Getting a job after college is just a mundane next step in life for many.
For Mariya Zhuravleva, assistant professor in the Department of Materials Science and Engineering, it was a bit more exciting.
“It was my dream come true to come here to UT and work in the Scintillation Materials Research Center,” Zhuravleva said. “SMRC has a strong reputation in our field, so I jumped at the opportunity to come here and do post-doctoral work, develop my skills, and work with the people whose papers and research I’d studied.”
The center is an internationally recognized research facility for the discovery, synthesis, and characterization of new materials for use in radiation detection.
Now in her eighth year working in the department and with the SMRC, Zhuravleva has helped strengthen and extend UT’s reputation though her work in crystal growth.
Historically, one of the biggest impediments to the improvement of crystal development is the slow nature of how they form, but Zhuravleva and her coworkers are working hard to change that.
One of her notable achievements at UT has been introducing for the first time in any U.S. academic setting a technique known as micro-pulling-down, something that could reduce crystal growth times for exploratory research.
“Most growth techniques have limited applicability to complex materials systems, but micro-pulling-down takes advantage of gravity to greatly speed up the process and to uniformly distribute ions into crystals, which is important to discover the desired characteristics of the crystals,” said Zhuravleva, who was recently named a National Science Foundation Early CAREER Award winner for the breakthrough.
She is working towards advancing the field of crystals growth of emerging functional materials that could not be previously synthesized using conventional methods.
Something that has helped position UT as a leader is the partnerships formed between industry, other universities, national laboratories, the SMRC, and the department.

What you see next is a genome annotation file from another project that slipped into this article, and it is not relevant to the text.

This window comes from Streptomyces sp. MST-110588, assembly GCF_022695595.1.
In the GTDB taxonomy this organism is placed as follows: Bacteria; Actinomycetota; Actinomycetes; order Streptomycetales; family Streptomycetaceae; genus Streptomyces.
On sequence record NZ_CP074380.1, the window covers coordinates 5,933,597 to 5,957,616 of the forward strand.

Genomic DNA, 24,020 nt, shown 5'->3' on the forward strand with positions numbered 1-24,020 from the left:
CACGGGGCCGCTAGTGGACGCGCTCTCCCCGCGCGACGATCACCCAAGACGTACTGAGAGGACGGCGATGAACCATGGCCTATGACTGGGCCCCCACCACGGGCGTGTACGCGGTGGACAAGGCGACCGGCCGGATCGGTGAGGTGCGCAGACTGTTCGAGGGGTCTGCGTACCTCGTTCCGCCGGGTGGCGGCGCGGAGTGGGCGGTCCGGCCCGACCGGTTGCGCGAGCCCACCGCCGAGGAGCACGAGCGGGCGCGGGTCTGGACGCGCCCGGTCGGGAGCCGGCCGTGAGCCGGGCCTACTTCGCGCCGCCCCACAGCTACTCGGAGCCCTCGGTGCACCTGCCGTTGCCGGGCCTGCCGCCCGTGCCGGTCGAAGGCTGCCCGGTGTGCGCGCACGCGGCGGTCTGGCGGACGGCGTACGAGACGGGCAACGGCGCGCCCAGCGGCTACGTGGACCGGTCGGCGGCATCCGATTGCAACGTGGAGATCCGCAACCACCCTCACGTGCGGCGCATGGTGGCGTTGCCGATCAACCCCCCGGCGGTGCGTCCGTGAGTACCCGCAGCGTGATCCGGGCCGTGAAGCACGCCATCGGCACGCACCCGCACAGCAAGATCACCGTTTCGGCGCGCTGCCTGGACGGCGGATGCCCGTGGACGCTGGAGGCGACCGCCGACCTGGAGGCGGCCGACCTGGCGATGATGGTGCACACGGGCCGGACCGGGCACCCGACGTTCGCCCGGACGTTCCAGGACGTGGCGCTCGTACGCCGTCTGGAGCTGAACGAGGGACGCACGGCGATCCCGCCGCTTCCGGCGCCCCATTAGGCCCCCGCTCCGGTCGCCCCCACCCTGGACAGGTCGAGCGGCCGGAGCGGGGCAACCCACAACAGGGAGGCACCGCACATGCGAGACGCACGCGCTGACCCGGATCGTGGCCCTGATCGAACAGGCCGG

Another element that makes UT particularly attractive over other similar facilities around the world is that both the testing and characterization research and technology exists in the same space at the SMRC.
“When I was doing my doctoral work in Japan, we had to send our samples to the Czech Republic for testing,” Zhuravleva said. “That was obviously not ideal, and it is that way in a number of locations. Here, because the machinery, technology, and expertise are all housed together, we can significantly increase the rate of development because we can test what we are doing pretty much as we are doing it. That’s a major advantage.”
The crystals Zhuravleva and her colleagues grow feature a property known as scintillation, meaning they emit light when in the presence of radiation, giving them promise in areas as diverse as radiological medicine and nuclear security.
Their idea is to develop next-generation materials to help better detect and protect against possible terrorist acts, meaning Zhuravleva’s improved production rate doesn’t just save time, but could also save lives.